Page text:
EVENTS: Sessions Live 2019 with Esther Perel

I had the pleasure last weekend of participating in “Sessions Live 2019: In Search of Eros,” an all-day gathering convened and hosted by Esther Perel, who’s probably the most famous sex-and-relationship therapist in the world right now. Her books (Mating in Captivity and The State of Affairs) and her TED talks (on desire and infidelity) have acquired a passionate following worldwide, as evidenced by the sold-out crowd of 400 who showed for the live event November 9 in midtown Manhattan (many of whom flew in from other countries) and the 1200 people viewing at home via Livestream.

11-9 in search of eros

A New York resident born in Belgium and educated in Israel, Esther brings a distinctly European flavor to her work, so what might have been a typical therapy conference with parade of academic talking heads became something else – a lively salon with a dynamic array of speakers presenting in a variety of formats with a very engaged audience,  fueled by delicious food.

The morning began with an on-your-feet warm-up conducted by Esther along with 5 Rhythms teacher Amber Ryan, psychoanalyst Aviva Gitlin, and therapist-performer-ritualist Paul Browde. Esther gave an opening talk called “Finding the Erotic Self:  A Journey for Practitioners,” which included dialogue with Alexandra Solomon. Before lunch, Holly Richmond talked about her work helping trauma survivors recover their sexuality, and I spoke about my own concentration on healing through pleasure.

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After lunch Sara Nasserzadeh led the participants through a modified Sexual Attitudes Reassessment. Then there were presentations about erotic obstacles by Ian Kerner (author of She Comes First), psychologist Guy Winch, and the two young co-founders of the St. Louis-based educational company Afrosexology, Dalychia Saah and Rafaella Fiallo. The last hour brought a free-flow of questions and commentary from audience members both in the room and watching via Livestream.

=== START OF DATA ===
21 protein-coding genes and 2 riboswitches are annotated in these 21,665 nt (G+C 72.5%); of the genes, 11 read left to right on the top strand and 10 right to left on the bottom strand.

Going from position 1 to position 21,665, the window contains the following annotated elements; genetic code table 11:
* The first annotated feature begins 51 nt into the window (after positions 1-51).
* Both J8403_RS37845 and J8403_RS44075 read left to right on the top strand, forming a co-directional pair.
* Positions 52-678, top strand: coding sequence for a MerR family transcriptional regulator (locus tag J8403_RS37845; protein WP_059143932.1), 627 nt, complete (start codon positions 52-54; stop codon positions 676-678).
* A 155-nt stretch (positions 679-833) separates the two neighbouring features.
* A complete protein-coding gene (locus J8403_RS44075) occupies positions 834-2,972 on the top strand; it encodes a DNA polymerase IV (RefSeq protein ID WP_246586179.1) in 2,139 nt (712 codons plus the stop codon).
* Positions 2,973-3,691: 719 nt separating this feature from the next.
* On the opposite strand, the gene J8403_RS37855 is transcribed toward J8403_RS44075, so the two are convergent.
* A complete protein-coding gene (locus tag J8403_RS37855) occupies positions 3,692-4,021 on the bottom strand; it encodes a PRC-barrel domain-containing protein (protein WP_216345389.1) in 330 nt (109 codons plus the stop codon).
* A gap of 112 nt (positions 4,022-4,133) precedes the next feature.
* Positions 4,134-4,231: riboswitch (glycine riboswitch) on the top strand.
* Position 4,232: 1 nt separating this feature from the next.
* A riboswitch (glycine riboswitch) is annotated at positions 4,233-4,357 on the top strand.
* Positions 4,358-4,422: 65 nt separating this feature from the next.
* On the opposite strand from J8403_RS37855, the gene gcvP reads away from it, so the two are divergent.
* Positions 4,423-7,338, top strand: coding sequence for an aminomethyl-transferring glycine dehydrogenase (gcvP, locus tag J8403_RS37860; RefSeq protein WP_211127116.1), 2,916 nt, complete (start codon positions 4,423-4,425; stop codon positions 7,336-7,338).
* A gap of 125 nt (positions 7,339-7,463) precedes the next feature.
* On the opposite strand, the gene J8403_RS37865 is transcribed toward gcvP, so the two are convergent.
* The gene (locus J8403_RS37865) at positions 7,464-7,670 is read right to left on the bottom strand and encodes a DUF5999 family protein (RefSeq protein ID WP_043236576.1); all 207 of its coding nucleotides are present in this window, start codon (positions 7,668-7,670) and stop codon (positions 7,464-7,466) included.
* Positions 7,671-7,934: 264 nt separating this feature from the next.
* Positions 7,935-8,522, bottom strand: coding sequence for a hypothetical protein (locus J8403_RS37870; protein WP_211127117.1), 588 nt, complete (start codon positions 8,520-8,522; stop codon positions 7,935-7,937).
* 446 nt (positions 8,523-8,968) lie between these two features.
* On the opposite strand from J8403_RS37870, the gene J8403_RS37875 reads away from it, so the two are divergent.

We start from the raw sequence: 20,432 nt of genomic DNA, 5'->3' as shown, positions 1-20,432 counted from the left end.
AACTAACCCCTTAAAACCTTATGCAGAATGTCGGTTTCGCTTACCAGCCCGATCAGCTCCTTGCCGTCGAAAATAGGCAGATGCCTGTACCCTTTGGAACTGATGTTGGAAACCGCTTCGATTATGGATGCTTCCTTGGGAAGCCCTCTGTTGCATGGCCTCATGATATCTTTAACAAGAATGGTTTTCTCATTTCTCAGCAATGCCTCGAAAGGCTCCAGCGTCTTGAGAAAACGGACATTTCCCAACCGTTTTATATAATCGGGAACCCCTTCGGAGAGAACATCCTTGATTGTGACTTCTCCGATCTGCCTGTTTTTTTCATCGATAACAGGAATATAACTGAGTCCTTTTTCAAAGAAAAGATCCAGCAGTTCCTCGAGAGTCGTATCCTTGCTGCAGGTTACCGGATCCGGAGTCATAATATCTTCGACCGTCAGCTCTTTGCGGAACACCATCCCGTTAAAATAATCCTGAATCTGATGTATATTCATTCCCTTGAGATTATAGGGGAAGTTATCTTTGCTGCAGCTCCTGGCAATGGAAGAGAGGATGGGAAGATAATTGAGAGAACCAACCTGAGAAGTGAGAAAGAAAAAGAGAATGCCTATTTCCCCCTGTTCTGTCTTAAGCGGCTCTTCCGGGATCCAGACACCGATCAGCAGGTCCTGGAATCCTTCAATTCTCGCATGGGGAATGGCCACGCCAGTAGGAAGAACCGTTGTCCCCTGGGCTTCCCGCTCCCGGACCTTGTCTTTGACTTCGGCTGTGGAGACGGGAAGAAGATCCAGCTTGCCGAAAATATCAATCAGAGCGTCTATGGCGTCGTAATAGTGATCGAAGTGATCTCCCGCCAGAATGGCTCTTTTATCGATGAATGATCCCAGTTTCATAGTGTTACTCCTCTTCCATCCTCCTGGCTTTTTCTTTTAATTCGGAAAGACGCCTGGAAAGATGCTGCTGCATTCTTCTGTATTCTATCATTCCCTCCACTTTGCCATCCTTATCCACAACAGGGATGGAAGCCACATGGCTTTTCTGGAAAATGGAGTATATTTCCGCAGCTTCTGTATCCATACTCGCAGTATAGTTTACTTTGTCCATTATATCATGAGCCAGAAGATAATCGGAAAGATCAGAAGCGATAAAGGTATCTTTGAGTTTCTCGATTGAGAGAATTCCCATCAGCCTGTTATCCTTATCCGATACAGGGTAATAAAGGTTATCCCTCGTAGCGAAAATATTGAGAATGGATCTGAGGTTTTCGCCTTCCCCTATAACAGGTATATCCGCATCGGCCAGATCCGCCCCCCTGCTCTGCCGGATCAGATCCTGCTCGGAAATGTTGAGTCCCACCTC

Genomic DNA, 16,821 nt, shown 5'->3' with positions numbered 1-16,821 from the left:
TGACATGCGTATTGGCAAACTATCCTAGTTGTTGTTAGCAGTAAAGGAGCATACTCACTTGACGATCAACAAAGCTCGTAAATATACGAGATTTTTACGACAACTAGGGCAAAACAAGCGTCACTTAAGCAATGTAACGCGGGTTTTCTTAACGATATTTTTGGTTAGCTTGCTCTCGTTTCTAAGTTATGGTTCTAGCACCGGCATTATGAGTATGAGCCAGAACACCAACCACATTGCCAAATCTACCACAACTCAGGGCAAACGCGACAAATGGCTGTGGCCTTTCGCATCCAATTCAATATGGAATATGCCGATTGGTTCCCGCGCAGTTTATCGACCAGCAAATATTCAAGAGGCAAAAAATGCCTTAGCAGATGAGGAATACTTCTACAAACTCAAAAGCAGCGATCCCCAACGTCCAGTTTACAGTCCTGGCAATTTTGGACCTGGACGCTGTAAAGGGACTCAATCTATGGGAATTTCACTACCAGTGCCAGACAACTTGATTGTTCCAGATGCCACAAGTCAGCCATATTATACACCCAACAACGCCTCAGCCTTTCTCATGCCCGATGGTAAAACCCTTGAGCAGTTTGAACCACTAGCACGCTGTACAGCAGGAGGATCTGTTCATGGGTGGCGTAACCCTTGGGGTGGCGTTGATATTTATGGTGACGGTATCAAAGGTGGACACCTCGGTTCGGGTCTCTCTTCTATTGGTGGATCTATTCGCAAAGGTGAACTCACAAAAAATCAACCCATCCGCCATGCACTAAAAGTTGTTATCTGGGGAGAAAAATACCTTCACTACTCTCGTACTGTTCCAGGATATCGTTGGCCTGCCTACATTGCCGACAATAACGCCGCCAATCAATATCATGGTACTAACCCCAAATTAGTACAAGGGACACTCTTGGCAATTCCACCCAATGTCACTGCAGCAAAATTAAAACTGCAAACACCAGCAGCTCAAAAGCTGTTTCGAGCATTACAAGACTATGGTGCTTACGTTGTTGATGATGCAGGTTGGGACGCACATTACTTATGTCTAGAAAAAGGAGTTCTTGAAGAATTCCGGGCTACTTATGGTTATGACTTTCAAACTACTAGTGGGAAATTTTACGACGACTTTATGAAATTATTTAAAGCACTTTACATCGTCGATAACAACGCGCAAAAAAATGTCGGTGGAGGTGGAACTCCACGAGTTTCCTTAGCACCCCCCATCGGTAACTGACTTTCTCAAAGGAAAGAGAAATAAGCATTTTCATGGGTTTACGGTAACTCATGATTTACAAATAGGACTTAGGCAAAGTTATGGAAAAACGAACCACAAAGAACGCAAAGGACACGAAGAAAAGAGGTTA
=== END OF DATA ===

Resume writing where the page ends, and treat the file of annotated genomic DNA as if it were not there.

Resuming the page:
11-8 reception at esthers

Women dominate the field of therapy and social work, and certainly Esther’s audience was 75-80% women (as became clear at the reception she hosted the night before — above), which is why she asked me to address the issues that men bring to a sex therapist. I talked about the dance between performance anxiety and being present for pleasure, the lessons I learned about erotic energy from Joseph Kramer and the Body Electric School, the paradox of pornography as liberator and oppressor, and my own formula for satisfying sexual encounters (PCM: your own Pleasure, Connection with your partner, and the Mechanics of what goes up and down, in and out).

For the rest of the day, I spent every break being pulled aside by people saying, “Do you have a minute? I have a question about…” I heard very touching stories from men who hailed from Iceland, Poland, and China, and female therapists who work with very specific populations (Catholic priests, homeless mentally ill, Jersey guys).

11-9 group shot

I walked away from the event feeling nourished by the high level of powerful questions that the day generated: What’s the difference between sex and eroticism? If I’m struggling to figure out what I want, what happens if I ask myself “What am I missing?” Which of the senses (sight, sound, touch, taste, smell) is most erotic to me? Which ones do I need to ramp up in my life? How do we teach vulnerability to young men who have no experience of that? How do we deal with different stages of erotic life?

MEDIA: “Sessions Live” with Esther Perel November 9

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On Saturday, November 9, I’ll be speaking at Sessions Live 2019, an annual clinical event hosted by Esther Perel. I invite you to join me and this year’s esteemed guests for an invigorating day of learning online.

Click here to purchase your Livestream ticket for $99